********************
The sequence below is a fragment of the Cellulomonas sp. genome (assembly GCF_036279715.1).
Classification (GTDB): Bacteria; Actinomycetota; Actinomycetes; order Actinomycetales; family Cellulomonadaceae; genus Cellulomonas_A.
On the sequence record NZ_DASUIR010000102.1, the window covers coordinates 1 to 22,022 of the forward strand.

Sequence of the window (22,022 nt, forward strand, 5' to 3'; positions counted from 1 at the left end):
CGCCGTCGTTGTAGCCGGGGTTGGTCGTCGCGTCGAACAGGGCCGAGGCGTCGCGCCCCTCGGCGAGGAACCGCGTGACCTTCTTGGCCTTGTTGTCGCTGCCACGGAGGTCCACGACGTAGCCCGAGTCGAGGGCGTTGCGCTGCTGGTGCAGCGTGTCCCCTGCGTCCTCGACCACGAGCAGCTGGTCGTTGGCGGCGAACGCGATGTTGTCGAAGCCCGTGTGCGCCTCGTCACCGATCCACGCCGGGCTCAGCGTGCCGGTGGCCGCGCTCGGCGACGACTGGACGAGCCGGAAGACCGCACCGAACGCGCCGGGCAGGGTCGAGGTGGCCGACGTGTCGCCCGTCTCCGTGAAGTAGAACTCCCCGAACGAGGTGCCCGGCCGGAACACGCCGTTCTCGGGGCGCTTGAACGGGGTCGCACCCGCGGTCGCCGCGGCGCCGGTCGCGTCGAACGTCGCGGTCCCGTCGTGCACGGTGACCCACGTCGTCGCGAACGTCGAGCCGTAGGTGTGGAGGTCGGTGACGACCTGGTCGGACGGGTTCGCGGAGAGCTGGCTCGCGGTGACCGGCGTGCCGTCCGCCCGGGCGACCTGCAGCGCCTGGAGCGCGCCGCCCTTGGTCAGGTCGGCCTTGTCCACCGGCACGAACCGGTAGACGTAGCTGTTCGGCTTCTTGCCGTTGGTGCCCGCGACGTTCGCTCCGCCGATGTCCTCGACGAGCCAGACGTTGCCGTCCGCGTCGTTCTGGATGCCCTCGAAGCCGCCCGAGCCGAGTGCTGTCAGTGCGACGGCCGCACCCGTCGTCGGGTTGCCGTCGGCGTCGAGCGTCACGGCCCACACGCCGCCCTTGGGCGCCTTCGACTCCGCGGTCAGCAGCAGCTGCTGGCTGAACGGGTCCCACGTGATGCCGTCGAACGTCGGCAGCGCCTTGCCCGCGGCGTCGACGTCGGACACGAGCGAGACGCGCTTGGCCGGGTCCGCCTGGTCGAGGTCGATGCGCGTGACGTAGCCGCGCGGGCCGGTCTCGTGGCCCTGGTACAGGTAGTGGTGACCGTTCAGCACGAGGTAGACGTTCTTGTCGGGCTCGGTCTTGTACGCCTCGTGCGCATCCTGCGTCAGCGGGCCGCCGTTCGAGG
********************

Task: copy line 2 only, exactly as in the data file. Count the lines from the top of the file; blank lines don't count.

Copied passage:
Classification (GTDB): Bacteria; Actinomycetota; Actinomycetes; order Actinomycetales; family Cellulomonadaceae; genus Cellulomonas_A.